This all started when I was asking about modifying the existing switches to use with a modern contactor. Wasn't till I took it apart that I realised the switches on the old frames (the green and red buttons in the black shroud on the front of the box) are purely mechanical so quite hard to adapt - or so I thought.

I got got some of these switches from Amazon for a test and discovered that they are modular. The buttons can be removed, as can the middle housing (allows simple fitting of the button itself to the outside of an enclosure after switch unit is screwed through from the backside) leaving just the switch part. Each switch has an NO and an NC push button- one of which could be made to line up with the mehcanical MEM switch. As the switch part is symmetrical, you can decide if you want an NO or an NC button to mate with the MEM switches (clue - you need one of each..) A Simple 3D printed joiner that connects to the switch and that also fits the the old MEM frame and I've solved my switch problem



To solve the getting the contactor into the original box - I was going to get an ugly plastic box and mount it inside the lower saw frame and simply put the modified switches in the old case, wired as auxiliary switches - relatively easy to do with the modern contactors but would mean drilling a new hole in the steel base of the saw. In the end, I managed to find a larger, but still nice looking MEM box on eBay for not much. Cut a hole for the switches, fitted a bit of DIN rail, bit of paint and job done. Looks a bit large but I think it has the right effect:


Inside showing the modern contactor and over-current device:


this is on the bench - before the feed and the motor are wired in. Its also before I set the over-current. You do need to be confident in what you are doing and shouldn't attempt this if you don't have a good idea of how this all works so I'm not going to discuss how its wired. Plenty of resources for those that heed the warnings and remain curious and confident (refer to Deema's post above however). I Should probably remove the old wiring diagram for safety but I like it.. Perhaps I'll stick a replacement over it - just in case I do pass the saw on some time. I've gone with a contactor with a fairly standard 240V coil (rather than the 24V discussed earlier. Much cheaper this way and fits in the case easier. This is a 'keenly-priced' contactor and over-current from Screwfix so easy to find.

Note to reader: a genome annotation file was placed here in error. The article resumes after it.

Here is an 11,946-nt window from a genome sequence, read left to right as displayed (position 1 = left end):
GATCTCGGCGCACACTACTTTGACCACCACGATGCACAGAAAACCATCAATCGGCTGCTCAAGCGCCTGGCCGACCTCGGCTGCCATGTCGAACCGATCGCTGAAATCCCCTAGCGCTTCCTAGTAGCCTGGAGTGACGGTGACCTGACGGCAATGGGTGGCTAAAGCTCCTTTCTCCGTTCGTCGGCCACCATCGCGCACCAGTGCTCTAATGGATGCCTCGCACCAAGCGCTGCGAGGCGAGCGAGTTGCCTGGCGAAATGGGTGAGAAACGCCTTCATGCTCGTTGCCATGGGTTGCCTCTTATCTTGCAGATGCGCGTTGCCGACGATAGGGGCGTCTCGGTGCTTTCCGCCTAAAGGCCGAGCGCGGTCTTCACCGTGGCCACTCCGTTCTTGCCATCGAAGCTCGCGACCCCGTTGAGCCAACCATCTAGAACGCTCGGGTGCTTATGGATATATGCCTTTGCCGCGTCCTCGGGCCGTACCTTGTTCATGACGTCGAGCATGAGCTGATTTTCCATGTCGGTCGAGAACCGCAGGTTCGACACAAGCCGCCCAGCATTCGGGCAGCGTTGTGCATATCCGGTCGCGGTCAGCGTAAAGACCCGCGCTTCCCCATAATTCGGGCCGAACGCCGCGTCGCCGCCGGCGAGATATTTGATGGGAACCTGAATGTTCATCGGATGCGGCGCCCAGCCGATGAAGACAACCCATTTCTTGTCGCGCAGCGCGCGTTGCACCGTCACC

I've also taken the time to add a dust shroud. Pretty much based on This excellent video from Hew & Awe on YouTube but with a few mods. I made it as a stand-alone shroud that fits front and back - using the holes for the original dust deflector thing which is (I guess) supposed to keep some saw dust off the tilt worm gear and a hole at the top-rear which I think is used for a splitter if you have an earlier saw that doesn't have the riving knife mechanism. I made the same sort of port as in the video, but used 65mm rain water parts which makes it a bit of an issue to get flexible hosing - although I found some from a company that sells rain water diverter systems. I'll need to 3D print a 100mm to 65mm adaptor - probably with a Y to fit to the blade guard (haven't got that far yet though)


here it is in place, with the front cover on


Its a really tight squeeze to get something to fit in there that doesn't foul when either tilted or when raised/lowered. Takes a lot of fitting-removing-shaping-fitting etc. Its open at the bottom at the moment and once the tables on, I'll look at closing it (it needs a gap to allow the blade to sink below).

anyway - progress, which is why my Record Power C26 Universal Machine is up for sale (shameless plug..) - I need the room before I can put the table on.


  • IMG_2706.jpeg
    2.1 MB · Views: 0